The heftiness of loyalty that would be presented by a manifesto-like declaration provides the responsibility not to make a mistake—although a mistake is still not impossible. It is thus that we need to first say that the loyalty to the agreement is the fundamental thing that has produced a genuine trust; this is the most impactful reality of the assertion: by being able to follow the traces of the mistake, restarting the decision-making and loyalty process in the name of re-charging and for the fullness of the gesture at moments when decisions die or lose their vivacity. What does this mean?
One of the decisions that Torun has made is to not de-personalize the space; not de-personalizing the space means this for us: to not leave the space to coincidence, to not take a position that is under a category, to be able to invent a position that is able to point to the position that we have taken over, to be able to not close the parentheses of the existing judgments, to not forget and to not let others forget even for a second that the objects that fill the space are things that are brought to and from the space via people.
Not de-personalizing means that the people who make/choose/organize the objects that are invited to the art space are not abandoned; they are not invisible. The responsibility of the production/selection/organization is taken over by them and exposed as such. A space’s true fullness cannot be considered separately from the discussions, words, and doings of the people inside; this is primarily why a space is not as much as what it is—an art space is the visibility and expression of the decisions that make up the space.
Daniel Buren says, “To know a space without seeing is means to accept—a priori—to work with a (seemingly) neutral position, a cube with vertical walls, a ceiling, a floor, horizontal and white, sterile.” A space can easily be written under this definition and the relationship defined by this sanctioning agreement is absolutely not a relationship, but a repetition of a borrowed order. A relationship cannot be defined by the singularity of neither the art work nor the art space; to expose a relationship is to not close off the togetherness of the two.
In order for the art space not to become an aquarium of portable objects, it is necessary to see every relationship’s ability to produce their own positions and to describe the positions not in their uniqueness but in terms of their relationships. The managers of the art space, as well as the artist should not fall into the trap of this acceptance, and avoid conventions that would give rise to a mediocre climate of customization and negotiation.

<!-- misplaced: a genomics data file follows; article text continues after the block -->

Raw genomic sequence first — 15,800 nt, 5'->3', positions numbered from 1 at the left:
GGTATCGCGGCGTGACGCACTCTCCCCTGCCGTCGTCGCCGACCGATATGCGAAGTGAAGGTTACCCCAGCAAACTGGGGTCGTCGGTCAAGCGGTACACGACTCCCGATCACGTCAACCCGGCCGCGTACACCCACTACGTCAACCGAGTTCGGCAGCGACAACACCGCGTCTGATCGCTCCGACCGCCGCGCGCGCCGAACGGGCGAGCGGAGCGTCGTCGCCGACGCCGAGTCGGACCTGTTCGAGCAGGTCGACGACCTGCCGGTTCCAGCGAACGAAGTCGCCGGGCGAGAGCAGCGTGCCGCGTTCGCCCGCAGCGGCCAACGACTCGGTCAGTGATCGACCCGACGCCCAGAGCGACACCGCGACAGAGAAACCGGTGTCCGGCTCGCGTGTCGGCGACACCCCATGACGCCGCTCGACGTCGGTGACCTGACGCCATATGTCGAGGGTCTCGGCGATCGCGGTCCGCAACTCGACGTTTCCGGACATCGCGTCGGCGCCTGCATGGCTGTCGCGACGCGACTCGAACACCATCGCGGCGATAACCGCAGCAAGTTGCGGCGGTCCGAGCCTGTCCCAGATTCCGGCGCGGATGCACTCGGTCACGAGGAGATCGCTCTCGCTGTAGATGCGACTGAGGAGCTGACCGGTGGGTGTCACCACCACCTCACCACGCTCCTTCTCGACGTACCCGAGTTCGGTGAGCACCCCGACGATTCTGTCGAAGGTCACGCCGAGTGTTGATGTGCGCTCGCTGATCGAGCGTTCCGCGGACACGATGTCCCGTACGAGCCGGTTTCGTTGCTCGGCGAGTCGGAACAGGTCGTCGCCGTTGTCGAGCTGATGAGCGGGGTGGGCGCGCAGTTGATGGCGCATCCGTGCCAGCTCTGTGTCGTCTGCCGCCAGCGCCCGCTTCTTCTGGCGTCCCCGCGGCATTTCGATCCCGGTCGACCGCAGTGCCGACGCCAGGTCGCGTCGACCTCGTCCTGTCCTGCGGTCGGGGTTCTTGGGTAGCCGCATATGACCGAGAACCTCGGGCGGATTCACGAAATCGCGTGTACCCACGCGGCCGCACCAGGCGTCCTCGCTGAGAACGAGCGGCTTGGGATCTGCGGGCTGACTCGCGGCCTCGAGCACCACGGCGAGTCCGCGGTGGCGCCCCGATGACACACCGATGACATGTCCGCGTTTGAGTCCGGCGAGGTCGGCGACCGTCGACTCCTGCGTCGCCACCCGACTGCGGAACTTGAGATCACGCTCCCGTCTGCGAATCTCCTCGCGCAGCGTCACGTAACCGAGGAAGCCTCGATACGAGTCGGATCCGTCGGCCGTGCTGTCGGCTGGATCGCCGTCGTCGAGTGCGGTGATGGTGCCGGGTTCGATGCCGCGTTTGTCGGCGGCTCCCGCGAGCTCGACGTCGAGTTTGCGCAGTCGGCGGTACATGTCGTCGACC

Pre-admissions are not only about the neutral spatiality of the art space. Another disturbing admission is the neutralization of the listed contemporary arguments for the art space. Various criticisms, including Buren’s justified words, have been conjoined with the art space over time and the art space has begun to contain within itself its own guilt; each enterprise feels the need to be acquitted spatially. When the art space’s voice is not allowed to be heard, each production and presentation can be subject to undeserved criticism and arguments that could be used for special cases can be expanded, obliterating differences. One leg of the judgment that tells the art space to be embarrassed is in the historical landscape that legitimizes the shame while the other leg is paranoid reflex that matches it with a commercial character using a flawed reductionist approach. This reflex, can force creativity and criticism into a dead-end, calls the voice into the police laboratory on standby and the forensics analysis begins. The aim is to add the voice as “art crime” of the century and to send it to the degeneration cell.
In order for a recently opened art space’s energy to not be crushed by the mostly hardened judgment, it should be acknowledged that criticism also has pre-admissions and these should be exposed. Thus, one of the decisions we’ve made is that the echo of the judgment of “art’s guil,” which could be as dangerous as “art crime,” should be talked about. A body that is trying to develop cannot grow if the individuals involved do not try to pierce through the echo.